Dave Jansen: I totally feel that momentum for sure. You can add Ian Loveland to the mix. He won the Tachi Palace bantamweight title with a beautiful switch knee knockout and he just defended with a head kick followed up by punches so lots of knockouts happening. Also Damon Wood, another one of our featherweights, he got a TKO recently at Cage Sport. I'm ready to let my hands go. I'll wrestle when I need to but I'm looking to hurt this guy standing.
Brian Hemminger (MMAmania.com): Let's talk about this upcoming fight. Saadulaev is a tough fighter but he's a ground specialist. He wants to get the fight to the ground and either control you or submit you. He hasn't even won a fight via ground and pound. Is that your focus heading in, to neutralize his game and work your improving striking?
Dave Jansen: For sure. We're both grinders in that aspect, but I'm looking to showcase my sharpened stand-up skills. He's definitely dangerous with positions. He gets those positional advantages and he's pretty dangerous from top. He's got some pretty good chokes as well but I think our skillset on the ground matches up fairly nicely but I definitely think I have the edge with both wrestling and striking so I'll be looking to capitalize on both those margins. For this fight I'm going to get out of my own way. it's going to sound weird, but I'm not going to try so hard and just let it flow.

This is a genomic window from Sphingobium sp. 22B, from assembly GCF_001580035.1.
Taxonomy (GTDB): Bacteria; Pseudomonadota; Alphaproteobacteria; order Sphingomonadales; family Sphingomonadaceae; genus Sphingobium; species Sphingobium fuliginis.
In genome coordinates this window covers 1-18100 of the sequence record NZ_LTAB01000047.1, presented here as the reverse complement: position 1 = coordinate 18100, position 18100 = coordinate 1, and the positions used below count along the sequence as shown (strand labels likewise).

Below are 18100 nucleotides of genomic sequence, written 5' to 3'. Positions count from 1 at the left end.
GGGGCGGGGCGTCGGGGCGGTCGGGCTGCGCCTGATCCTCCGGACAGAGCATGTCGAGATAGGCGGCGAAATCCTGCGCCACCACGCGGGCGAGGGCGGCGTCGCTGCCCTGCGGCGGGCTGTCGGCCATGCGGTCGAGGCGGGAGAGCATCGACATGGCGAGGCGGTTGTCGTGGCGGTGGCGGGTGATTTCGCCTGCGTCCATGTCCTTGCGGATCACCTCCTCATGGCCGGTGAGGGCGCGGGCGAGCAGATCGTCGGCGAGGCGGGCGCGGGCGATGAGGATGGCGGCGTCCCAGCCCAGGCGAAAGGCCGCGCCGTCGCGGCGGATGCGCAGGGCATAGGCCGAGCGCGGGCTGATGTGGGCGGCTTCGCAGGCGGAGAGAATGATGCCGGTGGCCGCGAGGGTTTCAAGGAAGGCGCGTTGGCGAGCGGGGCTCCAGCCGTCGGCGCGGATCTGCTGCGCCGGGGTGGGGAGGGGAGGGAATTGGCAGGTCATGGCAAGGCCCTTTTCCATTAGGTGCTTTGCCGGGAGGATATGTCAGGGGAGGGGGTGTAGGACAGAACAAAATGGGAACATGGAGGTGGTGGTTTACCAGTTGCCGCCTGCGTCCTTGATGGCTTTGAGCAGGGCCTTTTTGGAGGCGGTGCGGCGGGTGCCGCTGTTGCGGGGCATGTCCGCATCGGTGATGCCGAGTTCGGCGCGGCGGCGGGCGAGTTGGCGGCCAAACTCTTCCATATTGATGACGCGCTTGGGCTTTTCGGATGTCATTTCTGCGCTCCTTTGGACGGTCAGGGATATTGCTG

Brian Hemminger (MMAmania.com): Do you think that was an issue you've had in the past? Getting in your own way and trying too hard, perhaps during your stint in the WEC?
Dave Jansen: Definitely. When you try to hit somebody hard, it comes out slow and more often than not, you're not gonna land that punch. I feel like I was fighting for a long time without really knowing how to throw a proper punch with proper form. By not trying so hard this fight, just snapping it out there like a whip, it's gonna land a lot more and it's gonna do damage when it does land. I think definitely sometimes the pressure got to me and it kind of bogged up my fights.
Brian Hemminger (MMAmania.com): Sports Lab has a big focus on the mental aspect of training. Has that been a big part of your improvement as well?
Dave Jansen: For sure. I've been working with Robert Follis for years at Team Quest and he's over at Sports Lab now and is a big proponent of the mental game. Also, Brian Cane with Paradigm MMA Management, he's a service for their fighters. He's a huge asset with visualization and breathing exercises and it's definitely helping to focus on the process instead of the outcome and the wins take care of themselves.
Brian Hemminger (MMAmania.com): I've heard you do beekeeping as a relaxation technique. I've got to hear more about this.